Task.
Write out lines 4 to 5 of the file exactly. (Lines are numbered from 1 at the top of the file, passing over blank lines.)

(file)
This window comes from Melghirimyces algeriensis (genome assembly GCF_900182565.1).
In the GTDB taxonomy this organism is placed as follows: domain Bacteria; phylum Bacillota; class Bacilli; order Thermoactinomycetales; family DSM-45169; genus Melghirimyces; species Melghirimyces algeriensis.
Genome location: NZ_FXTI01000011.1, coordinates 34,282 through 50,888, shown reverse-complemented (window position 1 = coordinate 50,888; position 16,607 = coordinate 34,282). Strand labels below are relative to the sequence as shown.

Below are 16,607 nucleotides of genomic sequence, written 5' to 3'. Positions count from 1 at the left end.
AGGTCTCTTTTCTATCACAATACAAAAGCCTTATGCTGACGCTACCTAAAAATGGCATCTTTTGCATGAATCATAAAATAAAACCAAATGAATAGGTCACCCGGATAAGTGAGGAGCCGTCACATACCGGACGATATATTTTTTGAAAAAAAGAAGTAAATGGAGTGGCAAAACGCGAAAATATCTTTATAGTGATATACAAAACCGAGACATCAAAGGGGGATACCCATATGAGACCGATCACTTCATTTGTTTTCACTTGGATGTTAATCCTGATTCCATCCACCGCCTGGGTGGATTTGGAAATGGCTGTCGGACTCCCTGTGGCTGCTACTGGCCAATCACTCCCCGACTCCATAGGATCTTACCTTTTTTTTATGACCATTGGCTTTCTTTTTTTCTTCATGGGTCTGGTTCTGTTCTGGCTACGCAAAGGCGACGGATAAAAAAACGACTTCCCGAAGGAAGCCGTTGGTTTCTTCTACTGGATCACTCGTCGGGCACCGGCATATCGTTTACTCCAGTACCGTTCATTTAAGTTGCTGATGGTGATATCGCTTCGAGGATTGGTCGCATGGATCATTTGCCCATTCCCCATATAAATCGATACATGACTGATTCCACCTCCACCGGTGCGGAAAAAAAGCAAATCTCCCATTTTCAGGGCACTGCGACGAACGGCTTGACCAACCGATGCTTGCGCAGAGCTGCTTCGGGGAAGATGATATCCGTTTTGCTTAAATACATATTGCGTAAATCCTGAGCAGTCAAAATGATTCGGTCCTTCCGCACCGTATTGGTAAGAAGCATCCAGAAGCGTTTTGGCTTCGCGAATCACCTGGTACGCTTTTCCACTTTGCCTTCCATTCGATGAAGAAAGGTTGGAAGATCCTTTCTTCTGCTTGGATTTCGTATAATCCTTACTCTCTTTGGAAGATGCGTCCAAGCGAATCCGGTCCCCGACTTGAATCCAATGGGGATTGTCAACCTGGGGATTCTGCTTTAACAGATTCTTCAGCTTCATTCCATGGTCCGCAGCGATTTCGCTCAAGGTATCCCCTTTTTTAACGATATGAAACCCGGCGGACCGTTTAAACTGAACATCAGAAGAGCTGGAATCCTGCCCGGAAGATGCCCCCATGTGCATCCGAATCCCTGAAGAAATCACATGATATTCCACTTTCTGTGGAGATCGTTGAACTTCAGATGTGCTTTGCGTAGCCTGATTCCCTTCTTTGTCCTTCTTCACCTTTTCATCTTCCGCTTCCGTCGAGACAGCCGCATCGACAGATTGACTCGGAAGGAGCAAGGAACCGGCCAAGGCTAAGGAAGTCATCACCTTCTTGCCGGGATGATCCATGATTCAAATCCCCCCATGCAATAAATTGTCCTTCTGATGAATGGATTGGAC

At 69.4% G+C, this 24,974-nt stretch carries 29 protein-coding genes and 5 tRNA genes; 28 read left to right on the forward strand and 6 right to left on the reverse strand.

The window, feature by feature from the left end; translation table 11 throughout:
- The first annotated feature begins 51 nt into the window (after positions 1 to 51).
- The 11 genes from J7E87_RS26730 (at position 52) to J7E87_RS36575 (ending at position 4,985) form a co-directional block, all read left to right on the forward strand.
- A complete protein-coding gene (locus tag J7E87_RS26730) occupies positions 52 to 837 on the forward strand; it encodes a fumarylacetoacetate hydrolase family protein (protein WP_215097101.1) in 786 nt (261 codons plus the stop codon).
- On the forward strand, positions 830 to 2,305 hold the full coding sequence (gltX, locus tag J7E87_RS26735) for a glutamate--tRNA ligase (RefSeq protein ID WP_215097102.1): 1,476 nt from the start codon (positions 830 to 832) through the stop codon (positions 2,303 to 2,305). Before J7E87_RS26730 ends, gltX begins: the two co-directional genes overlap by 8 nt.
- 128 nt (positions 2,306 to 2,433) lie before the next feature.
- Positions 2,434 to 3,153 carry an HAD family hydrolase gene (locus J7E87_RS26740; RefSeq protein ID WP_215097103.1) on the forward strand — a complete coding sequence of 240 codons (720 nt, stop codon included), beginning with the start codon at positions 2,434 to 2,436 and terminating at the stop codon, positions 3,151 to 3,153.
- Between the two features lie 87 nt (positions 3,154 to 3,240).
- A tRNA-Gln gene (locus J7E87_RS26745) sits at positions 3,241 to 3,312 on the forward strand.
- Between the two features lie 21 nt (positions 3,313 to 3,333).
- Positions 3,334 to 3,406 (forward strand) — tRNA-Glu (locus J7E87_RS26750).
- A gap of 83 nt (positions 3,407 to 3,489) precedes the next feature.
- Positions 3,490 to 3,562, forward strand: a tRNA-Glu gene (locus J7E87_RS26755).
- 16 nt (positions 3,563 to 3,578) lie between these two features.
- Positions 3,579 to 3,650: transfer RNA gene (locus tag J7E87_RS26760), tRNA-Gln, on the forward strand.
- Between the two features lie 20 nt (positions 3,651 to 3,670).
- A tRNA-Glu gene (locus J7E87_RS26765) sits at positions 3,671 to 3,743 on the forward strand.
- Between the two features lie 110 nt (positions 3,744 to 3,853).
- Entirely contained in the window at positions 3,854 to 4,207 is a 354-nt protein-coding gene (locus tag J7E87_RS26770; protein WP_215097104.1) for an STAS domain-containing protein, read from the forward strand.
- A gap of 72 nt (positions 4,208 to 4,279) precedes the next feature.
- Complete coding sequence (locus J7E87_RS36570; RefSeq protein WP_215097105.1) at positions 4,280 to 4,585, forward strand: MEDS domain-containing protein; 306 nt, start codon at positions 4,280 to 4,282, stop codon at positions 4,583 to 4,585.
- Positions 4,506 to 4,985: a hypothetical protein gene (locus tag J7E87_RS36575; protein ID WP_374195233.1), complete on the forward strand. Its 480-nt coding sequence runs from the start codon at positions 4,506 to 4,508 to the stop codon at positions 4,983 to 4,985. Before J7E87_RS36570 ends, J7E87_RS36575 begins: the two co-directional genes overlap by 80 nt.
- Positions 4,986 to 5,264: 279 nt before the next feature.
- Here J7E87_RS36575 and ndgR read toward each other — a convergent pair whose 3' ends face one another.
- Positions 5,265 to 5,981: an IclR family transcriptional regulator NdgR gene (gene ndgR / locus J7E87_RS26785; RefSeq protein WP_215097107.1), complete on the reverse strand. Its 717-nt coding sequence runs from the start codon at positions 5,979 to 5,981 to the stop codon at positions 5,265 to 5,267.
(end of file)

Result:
Below are 16,607 nucleotides of genomic sequence, written 5' to 3'. Positions count from 1 at the left end.
AGGTCTCTTTTCTATCACAATACAAAAGCCTTATGCTGACGCTACCTAAAAATGGCATCTTTTGCATGAATCATAAAATAAAACCAAATGAATAGGTCACCCGGATAAGTGAGGAGCCGTCACATACCGGACGATATATTTTTTGAAAAAAAGAAGTAAATGGAGTGGCAAAACGCGAAAATATCTTTATAGTGATATACAAAACCGAGACATCAAAGGGGGATACCCATATGAGACCGATCACTTCATTTGTTTTCACTTGGATGTTAATCCTGATTCCATCCACCGCCTGGGTGGATTTGGAAATGGCTGTCGGACTCCCTGTGGCTGCTACTGGCCAATCACTCCCCGACTCCATAGGATCTTACCTTTTTTTTATGACCATTGGCTTTCTTTTTTTCTTCATGGGTCTGGTTCTGTTCTGGCTACGCAAAGGCGACGGATAAAAAAACGACTTCCCGAAGGAAGCCGTTGGTTTCTTCTACTGGATCACTCGTCGGGCACCGGCATATCGTTTACTCCAGTACCGTTCATTTAAGTTGCTGATGGTGATATCGCTTCGAGGATTGGTCGCATGGATCATTTGCCCATTCCCCATATAAATCGATACATGACTGATTCCACCTCCACCGGTGCGGAAAAAAAGCAAATCTCCCATTTTCAGGGCACTGCGACGAACGGCTTGACCAACCGATGCTTGCGCAGAGCTGCTTCGGGGAAGATGATATCCGTTTTGCTTAAATACATATTGCGTAAATCCTGAGCAGTCAAAATGATTCGGTCCTTCCGCACCGTATTGGTAAGAAGCATCCAGAAGCGTTTTGGCTTCGCGAATCACCTGGTACGCTTTTCCACTTTGCCTTCCATTCGATGAAGAAAGGTTGGAAGATCCTTTCTTCTGCTTGGATTTCGTATAATCCTTACTCTCTTTGGAAGATGCGTCCAAGCGAATCCGGTCCCCGACTTGAATCCAATGGGGATTGTCAACCTGGGGATTCTGCTTTAACAGATTCTTCAGCTTCATTCCATGGTCCGCAGCGATTTCGCTCAAGGTATCCCCTTTTTTAACGATATGAAACCCGGCGGACCGTTTAAACTGAACATCAGAAGAGCTGGAATCCTGCCCGGAAGATGCCCCCATGTGCATCCGAATCCCTGAAGAAATCACATGATATTCCACTTTCTGTGGAGATCGTTGAACTTCAGATGTGCTTTGCGTAGCCTGATTCCCTTCTTTGTCCTTCTTCACCTTTTCATCTTCCGCTTCCGTCGAGACAGCCGCATCGACAGATTGACTCGGAAGGAGCAAGGAACCGGCCAAGGCTAAGGAAGTCATCACCTTCTTGCCGGGATGATCCATGATTCAAATCCCCCCATGCAATAAATTGTCCTTCTGATGAATGGATTGGAC